Living Space: On Learning What I Can Share

Amanda Eagleson
4 min readAug 23, 2021

For over a year and a half, the separate worlds of our work, home, school, and social lives have folded in on each other. The ramifications of this have yet to be fully felt much less addressed.

Photo of woman working from home By Jacob Lund

Shrinking social circles, delayed education, a lack of communal grieving, financial instability, and the challenging transition of working from home, may vary by individual but they are shared societal struggles. Added to these are our particular personal challenges that the pandemic has stressed.

I struggle with intimate relationships. I always have. My first real fully realized relationship did not occur until my mid-twenties. And there remained firm lines of separation I kept in place. Over time I started to get outside feedback on a specific line.

“Why don’t you live with your partner?”

People would ask the question out of genuine confusion more than judgment. Especially at around the seven-year mark. I was now in my thirties, had been in a relationship for almost a decade. And I was living in one of the most expensive cities in North America. The practicality of the last point was enough to make people wonder. My want for my own space was coming at a steep cost. Ultimately, it was the selling of the apartment complex I was living in to a developer, and the seemingly inevitable renoviction, that nudged me into a shared living space.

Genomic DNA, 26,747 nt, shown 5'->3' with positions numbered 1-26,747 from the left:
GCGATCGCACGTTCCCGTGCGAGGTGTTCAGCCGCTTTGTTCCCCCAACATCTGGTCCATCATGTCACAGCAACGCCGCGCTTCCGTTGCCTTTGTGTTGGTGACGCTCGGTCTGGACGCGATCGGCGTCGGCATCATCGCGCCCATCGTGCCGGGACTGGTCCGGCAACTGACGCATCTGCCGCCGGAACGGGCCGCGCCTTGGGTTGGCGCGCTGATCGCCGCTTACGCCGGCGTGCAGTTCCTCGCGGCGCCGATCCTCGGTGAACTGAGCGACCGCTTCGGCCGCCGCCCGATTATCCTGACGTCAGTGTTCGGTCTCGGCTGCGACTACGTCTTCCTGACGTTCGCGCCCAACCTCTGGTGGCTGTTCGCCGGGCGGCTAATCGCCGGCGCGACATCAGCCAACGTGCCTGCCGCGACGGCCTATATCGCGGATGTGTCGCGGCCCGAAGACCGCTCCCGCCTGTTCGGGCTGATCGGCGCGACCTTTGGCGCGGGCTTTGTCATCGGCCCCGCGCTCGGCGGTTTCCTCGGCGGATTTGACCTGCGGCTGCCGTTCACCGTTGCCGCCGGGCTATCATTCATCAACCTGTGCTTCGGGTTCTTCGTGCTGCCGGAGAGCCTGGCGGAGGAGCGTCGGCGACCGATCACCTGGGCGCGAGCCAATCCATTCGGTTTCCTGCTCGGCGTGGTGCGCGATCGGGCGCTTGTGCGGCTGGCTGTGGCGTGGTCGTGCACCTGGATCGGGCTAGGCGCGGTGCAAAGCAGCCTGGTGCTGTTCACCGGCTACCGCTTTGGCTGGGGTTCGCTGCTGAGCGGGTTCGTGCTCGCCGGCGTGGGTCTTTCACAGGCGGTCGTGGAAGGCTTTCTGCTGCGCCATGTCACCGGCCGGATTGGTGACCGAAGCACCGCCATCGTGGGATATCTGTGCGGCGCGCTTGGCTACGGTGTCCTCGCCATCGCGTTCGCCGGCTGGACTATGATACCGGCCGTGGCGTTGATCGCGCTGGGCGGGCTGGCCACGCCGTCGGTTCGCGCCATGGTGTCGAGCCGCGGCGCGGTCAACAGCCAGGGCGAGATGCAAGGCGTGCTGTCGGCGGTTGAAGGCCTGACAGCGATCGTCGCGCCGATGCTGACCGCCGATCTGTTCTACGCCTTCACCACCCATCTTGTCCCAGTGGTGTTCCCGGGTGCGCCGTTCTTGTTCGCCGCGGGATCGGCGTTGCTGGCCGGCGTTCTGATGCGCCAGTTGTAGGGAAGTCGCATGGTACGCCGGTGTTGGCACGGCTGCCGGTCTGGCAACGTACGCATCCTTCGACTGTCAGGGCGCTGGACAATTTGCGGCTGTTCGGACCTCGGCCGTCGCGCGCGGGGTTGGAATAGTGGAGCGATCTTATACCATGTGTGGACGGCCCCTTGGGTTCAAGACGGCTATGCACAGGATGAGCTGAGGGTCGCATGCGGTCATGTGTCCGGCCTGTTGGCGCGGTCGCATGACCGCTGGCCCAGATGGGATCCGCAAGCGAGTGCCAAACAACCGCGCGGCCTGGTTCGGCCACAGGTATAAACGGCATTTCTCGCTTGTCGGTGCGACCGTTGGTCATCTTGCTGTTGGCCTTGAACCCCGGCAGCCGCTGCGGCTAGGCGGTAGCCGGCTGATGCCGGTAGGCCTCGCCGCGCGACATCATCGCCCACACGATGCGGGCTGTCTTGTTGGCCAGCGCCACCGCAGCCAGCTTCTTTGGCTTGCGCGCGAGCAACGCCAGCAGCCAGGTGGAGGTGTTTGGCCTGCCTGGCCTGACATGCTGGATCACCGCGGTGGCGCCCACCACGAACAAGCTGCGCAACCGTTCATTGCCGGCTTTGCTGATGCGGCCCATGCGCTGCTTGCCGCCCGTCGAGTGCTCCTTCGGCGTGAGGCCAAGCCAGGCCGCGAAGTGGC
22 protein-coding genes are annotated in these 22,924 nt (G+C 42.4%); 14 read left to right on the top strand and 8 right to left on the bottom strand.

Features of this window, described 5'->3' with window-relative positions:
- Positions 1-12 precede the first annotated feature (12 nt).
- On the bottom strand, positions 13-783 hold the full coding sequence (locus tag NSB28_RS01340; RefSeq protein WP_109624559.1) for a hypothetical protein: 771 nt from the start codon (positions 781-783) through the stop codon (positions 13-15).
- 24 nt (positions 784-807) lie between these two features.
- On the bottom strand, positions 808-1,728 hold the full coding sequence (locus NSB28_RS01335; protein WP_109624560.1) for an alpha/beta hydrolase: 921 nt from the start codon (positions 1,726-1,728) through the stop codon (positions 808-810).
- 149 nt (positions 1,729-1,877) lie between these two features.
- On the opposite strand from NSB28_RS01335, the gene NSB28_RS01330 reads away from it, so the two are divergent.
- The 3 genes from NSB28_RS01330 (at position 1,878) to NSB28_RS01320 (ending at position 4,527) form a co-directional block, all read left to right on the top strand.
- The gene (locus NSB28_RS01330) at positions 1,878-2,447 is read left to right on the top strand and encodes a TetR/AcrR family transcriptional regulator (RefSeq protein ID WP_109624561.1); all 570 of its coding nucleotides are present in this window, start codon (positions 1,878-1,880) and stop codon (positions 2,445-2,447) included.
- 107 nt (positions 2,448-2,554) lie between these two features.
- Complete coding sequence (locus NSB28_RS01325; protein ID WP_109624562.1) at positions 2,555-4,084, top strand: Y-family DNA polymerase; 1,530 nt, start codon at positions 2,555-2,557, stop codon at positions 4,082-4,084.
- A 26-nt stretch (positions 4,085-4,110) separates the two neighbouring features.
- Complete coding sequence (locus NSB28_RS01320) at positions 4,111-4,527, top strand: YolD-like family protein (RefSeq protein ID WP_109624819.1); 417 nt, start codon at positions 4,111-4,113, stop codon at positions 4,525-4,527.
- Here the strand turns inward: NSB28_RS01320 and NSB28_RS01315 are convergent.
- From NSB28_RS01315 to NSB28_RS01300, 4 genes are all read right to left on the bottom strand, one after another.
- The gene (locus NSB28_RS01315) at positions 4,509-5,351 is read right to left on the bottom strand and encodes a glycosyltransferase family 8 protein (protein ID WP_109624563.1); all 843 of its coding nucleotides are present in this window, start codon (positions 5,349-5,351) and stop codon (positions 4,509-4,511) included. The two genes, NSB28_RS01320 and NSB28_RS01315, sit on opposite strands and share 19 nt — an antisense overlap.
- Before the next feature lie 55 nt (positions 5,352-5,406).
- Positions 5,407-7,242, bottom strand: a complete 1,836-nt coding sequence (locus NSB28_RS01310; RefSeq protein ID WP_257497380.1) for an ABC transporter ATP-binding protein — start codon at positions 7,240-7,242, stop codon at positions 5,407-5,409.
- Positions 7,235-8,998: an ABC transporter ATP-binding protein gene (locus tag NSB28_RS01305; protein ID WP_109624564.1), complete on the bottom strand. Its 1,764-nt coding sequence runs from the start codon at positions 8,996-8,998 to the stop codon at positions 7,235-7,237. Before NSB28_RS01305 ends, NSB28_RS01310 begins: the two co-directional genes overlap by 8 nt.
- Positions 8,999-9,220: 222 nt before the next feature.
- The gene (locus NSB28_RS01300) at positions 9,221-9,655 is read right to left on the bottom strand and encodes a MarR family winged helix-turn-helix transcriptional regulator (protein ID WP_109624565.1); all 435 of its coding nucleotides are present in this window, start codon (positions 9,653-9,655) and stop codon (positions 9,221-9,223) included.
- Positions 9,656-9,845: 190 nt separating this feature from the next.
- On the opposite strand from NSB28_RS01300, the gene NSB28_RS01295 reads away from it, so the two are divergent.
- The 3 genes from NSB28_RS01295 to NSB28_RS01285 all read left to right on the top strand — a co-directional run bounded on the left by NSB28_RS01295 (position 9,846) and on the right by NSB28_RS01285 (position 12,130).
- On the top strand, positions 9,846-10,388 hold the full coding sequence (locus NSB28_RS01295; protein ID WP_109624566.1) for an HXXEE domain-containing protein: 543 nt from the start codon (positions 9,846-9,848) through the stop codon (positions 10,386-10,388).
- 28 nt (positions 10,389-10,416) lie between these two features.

And I was so lucky, I had someone willing to rearrange their limited square footage to accommodate me and everything that came with me. An absurd amount of books, a gorgeous but oversized vintage three-piece sectional, an obsessive tendency to hold onto knick-knacks due to sentimentality (I have a bottle of dried nail polish a homeless man gave me in Paris after declaring my smile lit up the sky…from when I was a teenager…because feelings).

It was not me making the physical space, but I felt I was surrendering some psychological territory, allowing vulnerability in.

Eventually, we decided to move into the upstairs unit of our strata together because it had a better layout. This would be our place.

And then the pandemic hit.

My partner ended up with the longer, more uncertain layoff (he cooks at the convention centre, there is…

Amanda Eagleson

Poet, Writer at Optimistic Learner and Digital Economy Forum. Board member at Vancouver Poetry House.